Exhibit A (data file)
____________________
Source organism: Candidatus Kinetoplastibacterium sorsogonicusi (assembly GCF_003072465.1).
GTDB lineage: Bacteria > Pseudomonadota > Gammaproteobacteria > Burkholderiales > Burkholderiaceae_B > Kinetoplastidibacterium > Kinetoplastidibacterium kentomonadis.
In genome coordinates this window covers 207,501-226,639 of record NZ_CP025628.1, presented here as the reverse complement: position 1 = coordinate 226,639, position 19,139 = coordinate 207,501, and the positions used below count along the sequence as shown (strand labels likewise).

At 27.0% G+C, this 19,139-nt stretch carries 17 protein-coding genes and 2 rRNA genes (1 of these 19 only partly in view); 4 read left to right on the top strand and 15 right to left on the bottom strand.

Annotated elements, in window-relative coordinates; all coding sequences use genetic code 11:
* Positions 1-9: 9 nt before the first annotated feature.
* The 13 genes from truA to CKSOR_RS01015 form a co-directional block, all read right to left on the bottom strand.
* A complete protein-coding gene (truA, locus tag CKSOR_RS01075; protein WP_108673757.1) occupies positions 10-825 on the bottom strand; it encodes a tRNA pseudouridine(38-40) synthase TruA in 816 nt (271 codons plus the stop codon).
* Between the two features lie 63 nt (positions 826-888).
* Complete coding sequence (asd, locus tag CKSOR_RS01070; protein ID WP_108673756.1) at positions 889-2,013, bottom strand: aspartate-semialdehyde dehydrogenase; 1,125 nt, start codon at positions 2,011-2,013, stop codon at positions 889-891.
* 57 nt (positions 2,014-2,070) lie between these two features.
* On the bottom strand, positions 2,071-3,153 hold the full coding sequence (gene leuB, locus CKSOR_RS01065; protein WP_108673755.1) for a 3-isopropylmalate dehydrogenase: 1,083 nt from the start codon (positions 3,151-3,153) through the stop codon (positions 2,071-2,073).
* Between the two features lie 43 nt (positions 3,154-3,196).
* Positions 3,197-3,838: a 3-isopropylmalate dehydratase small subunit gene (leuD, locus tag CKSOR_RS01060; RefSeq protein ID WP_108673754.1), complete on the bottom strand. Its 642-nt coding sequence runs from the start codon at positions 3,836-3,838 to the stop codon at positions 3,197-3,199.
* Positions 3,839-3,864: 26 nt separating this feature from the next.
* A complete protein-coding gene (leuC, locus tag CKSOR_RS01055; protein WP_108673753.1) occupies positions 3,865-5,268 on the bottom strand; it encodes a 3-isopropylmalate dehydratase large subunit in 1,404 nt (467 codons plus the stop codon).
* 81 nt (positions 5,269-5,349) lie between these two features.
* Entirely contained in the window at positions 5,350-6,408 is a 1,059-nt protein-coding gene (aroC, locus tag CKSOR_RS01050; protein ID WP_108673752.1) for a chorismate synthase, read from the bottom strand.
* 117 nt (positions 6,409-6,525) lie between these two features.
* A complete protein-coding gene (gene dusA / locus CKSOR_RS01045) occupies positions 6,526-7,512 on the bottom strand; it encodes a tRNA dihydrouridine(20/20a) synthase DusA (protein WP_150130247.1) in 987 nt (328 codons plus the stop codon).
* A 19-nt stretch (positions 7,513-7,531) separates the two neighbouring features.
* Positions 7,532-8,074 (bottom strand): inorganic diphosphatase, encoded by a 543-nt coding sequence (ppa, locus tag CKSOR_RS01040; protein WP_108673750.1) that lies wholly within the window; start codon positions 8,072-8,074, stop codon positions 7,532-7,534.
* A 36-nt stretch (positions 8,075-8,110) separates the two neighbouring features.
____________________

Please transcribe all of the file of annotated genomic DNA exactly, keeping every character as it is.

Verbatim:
Source organism: Candidatus Kinetoplastibacterium sorsogonicusi (assembly GCF_003072465.1).
GTDB lineage: Bacteria > Pseudomonadota > Gammaproteobacteria > Burkholderiales > Burkholderiaceae_B > Kinetoplastidibacterium > Kinetoplastidibacterium kentomonadis.
In genome coordinates this window covers 207,501-226,639 of record NZ_CP025628.1, presented here as the reverse complement: position 1 = coordinate 226,639, position 19,139 = coordinate 207,501, and the positions used below count along the sequence as shown (strand labels likewise).

At 27.0% G+C, this 19,139-nt stretch carries 17 protein-coding genes and 2 rRNA genes (1 of these 19 only partly in view); 4 read left to right on the top strand and 15 right to left on the bottom strand.

Annotated elements, in window-relative coordinates; all coding sequences use genetic code 11:
* Positions 1-9: 9 nt before the first annotated feature.
* The 13 genes from truA to CKSOR_RS01015 form a co-directional block, all read right to left on the bottom strand.
* A complete protein-coding gene (truA, locus tag CKSOR_RS01075; protein WP_108673757.1) occupies positions 10-825 on the bottom strand; it encodes a tRNA pseudouridine(38-40) synthase TruA in 816 nt (271 codons plus the stop codon).
* Between the two features lie 63 nt (positions 826-888).
* Complete coding sequence (asd, locus tag CKSOR_RS01070; protein ID WP_108673756.1) at positions 889-2,013, bottom strand: aspartate-semialdehyde dehydrogenase; 1,125 nt, start codon at positions 2,011-2,013, stop codon at positions 889-891.
* 57 nt (positions 2,014-2,070) lie between these two features.
* On the bottom strand, positions 2,071-3,153 hold the full coding sequence (gene leuB, locus CKSOR_RS01065; protein WP_108673755.1) for a 3-isopropylmalate dehydrogenase: 1,083 nt from the start codon (positions 3,151-3,153) through the stop codon (positions 2,071-2,073).
* Between the two features lie 43 nt (positions 3,154-3,196).
* Positions 3,197-3,838: a 3-isopropylmalate dehydratase small subunit gene (leuD, locus tag CKSOR_RS01060; RefSeq protein ID WP_108673754.1), complete on the bottom strand. Its 642-nt coding sequence runs from the start codon at positions 3,836-3,838 to the stop codon at positions 3,197-3,199.
* Positions 3,839-3,864: 26 nt separating this feature from the next.
* A complete protein-coding gene (leuC, locus tag CKSOR_RS01055; protein WP_108673753.1) occupies positions 3,865-5,268 on the bottom strand; it encodes a 3-isopropylmalate dehydratase large subunit in 1,404 nt (467 codons plus the stop codon).
* 81 nt (positions 5,269-5,349) lie between these two features.
* Entirely contained in the window at positions 5,350-6,408 is a 1,059-nt protein-coding gene (aroC, locus tag CKSOR_RS01050; protein ID WP_108673752.1) for a chorismate synthase, read from the bottom strand.
* 117 nt (positions 6,409-6,525) lie between these two features.
* A complete protein-coding gene (gene dusA / locus CKSOR_RS01045) occupies positions 6,526-7,512 on the bottom strand; it encodes a tRNA dihydrouridine(20/20a) synthase DusA (protein WP_150130247.1) in 987 nt (328 codons plus the stop codon).
* A 19-nt stretch (positions 7,513-7,531) separates the two neighbouring features.
* Positions 7,532-8,074 (bottom strand): inorganic diphosphatase, encoded by a 543-nt coding sequence (ppa, locus tag CKSOR_RS01040; protein WP_108673750.1) that lies wholly within the window; start codon positions 8,072-8,074, stop codon positions 7,532-7,534.
* A 36-nt stretch (positions 8,075-8,110) separates the two neighbouring features.